Boris Johnson has committed a “clear breach” of the rules surrounding jobs outside parliament after only informing a key watchdog of his new Daily Mail column half an hour before it was publicly announced.
Whitehall’s anti-corruption watchdog said the former prime minister – who has vowed to offer uncensored views – had not sought its advice on the matter within an appropriate timeframe.
Former ministers are meant to apply to the Advisory Committee on Business Appointments (Acoba) before taking up a new appointment or role for up to two years after leaving government.
An Acoba spokesperson said: “The Ministerial Code states that ministers must ensure that no new appointments are announced, or taken up, before the committee has been able to provide its advice.
“An application received 30 mins before an appointment is announced is a clear breach.
“We have written to Mr Johnson for an explanation and will publish correspondence in due course, in line with our policy of transparency.”
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A source close to Mr Johnson insisted that he had written to Acoba, but did not say when the letter was sent.
The Daily Mail, a right-leaning outlet and one of Mr Johnson’s biggest supporters, confirmed on Friday that it had hired Mr Johnson as a weekly columnist, calling him “one of the wittiest and most original writers in the business”.
In a video shared alongside the announcement, Mr Johnson said he was “thrilled” to contribute to “those illustrious pages”, and promised to deliver “completely unexpurgated stuff”.
Although he quipped he will only cover politics when “I absolutely have to”, the column gives him a powerful platform to take shots at Prime Minister Rishi Sunak with whom he has been publicly clashing.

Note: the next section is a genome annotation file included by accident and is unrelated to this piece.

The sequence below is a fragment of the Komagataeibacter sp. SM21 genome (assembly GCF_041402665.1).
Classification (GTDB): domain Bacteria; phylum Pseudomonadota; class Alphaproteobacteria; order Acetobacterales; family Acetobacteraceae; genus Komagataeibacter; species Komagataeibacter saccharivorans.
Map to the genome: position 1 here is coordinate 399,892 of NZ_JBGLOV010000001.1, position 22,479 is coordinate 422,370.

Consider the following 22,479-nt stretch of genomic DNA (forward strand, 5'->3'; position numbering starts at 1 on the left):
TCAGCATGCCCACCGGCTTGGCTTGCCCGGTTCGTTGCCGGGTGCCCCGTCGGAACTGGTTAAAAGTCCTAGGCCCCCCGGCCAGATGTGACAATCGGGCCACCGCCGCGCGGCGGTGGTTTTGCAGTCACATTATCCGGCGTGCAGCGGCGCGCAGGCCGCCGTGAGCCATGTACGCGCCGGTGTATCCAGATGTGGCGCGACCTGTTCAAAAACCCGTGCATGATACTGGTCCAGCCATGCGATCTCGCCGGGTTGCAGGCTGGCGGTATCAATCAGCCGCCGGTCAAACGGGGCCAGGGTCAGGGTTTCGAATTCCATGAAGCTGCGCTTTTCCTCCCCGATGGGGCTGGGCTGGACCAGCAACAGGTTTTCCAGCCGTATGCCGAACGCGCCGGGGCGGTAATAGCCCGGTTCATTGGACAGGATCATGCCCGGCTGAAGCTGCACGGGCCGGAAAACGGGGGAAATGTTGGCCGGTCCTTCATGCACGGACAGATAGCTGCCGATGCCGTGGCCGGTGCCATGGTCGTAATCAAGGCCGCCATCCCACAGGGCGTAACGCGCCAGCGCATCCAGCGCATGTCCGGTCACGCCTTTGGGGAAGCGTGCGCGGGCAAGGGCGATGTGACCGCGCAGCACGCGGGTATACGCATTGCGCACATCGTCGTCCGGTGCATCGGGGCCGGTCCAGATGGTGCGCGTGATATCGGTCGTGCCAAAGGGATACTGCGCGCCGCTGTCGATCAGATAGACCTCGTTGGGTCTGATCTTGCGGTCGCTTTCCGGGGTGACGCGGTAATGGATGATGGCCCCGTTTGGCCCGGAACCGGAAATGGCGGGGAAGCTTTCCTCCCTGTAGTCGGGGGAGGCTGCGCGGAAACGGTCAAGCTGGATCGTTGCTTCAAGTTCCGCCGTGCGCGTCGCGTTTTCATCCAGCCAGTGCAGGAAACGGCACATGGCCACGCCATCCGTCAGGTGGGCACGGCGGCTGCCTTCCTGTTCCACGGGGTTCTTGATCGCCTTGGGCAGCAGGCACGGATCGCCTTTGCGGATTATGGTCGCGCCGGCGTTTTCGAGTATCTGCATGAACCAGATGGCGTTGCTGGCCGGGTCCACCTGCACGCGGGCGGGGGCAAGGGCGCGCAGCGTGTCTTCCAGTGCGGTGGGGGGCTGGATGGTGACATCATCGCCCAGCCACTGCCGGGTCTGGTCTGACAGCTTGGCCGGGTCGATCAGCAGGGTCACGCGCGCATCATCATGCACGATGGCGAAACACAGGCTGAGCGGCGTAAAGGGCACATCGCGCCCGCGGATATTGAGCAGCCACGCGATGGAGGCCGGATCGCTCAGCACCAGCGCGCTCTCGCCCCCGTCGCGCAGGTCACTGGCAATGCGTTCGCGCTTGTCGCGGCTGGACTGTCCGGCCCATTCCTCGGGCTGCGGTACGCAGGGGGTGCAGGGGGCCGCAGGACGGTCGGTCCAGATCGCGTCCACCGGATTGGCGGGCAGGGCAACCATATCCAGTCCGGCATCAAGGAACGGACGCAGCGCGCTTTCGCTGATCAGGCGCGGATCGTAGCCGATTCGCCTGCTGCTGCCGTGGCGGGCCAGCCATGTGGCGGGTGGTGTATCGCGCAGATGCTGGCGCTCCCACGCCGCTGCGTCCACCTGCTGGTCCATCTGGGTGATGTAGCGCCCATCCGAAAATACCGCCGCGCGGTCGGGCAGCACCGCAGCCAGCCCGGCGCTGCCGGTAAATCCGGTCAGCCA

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Sunak must ‘stand up to Johnson’ But the announcement, which comes a day after the privileges committee concluded Mr Johnson lied to parliament with his denials of Downing Street lockdown parties, has drawn the ire of opposition MPs.
Labour MP Angela Eagle said “this is what no shame looks like”.
Former shadow chancellor John McDonell said he could not think “of a more appropriate vehicle for Johnson to peddle more of his lies” than in the newspaper, which he claimed was a “rag” that “contributes so much to dividing our society and lowering the standards of public life”.
There has been speculation about whether Mr Johnson would return to his journalism roots after he dramatically quit as an MP last week ahead of the damning privileges verdict becoming public.
Before he became party leader, Mr Johnson received a £275,000 salary to write for The Telegraph, which will likely pale in comparison to the sum he will pocket as a former premier.
POLITICO, which first broke the news of Mr Johnson’s new writing gig, reported he will receive a “very high six figure sum”.
News of his lucrative new job came as the prime minister was urged to “stand up to” his predecessor and force him to pay back the tax payer cash spent on his partygate legal fees.
Mr Johnson joins the ranks of his staunch ally Nadine Dorries, who writes a weekly Tuesday column for the Daily Mail.
The former culture secretary, who has also announced her exit from the Commons, used her most recent piece to suggest “sinister forces” were behind the decision to exclude her from Mr Johnson’s controversial resignation honours list – something Downing Street has denied.
The former long-standing Daily Mail editor Paul Dacre was also once tipped to be on the list but was reportedly removed during the House of Lords vetting process.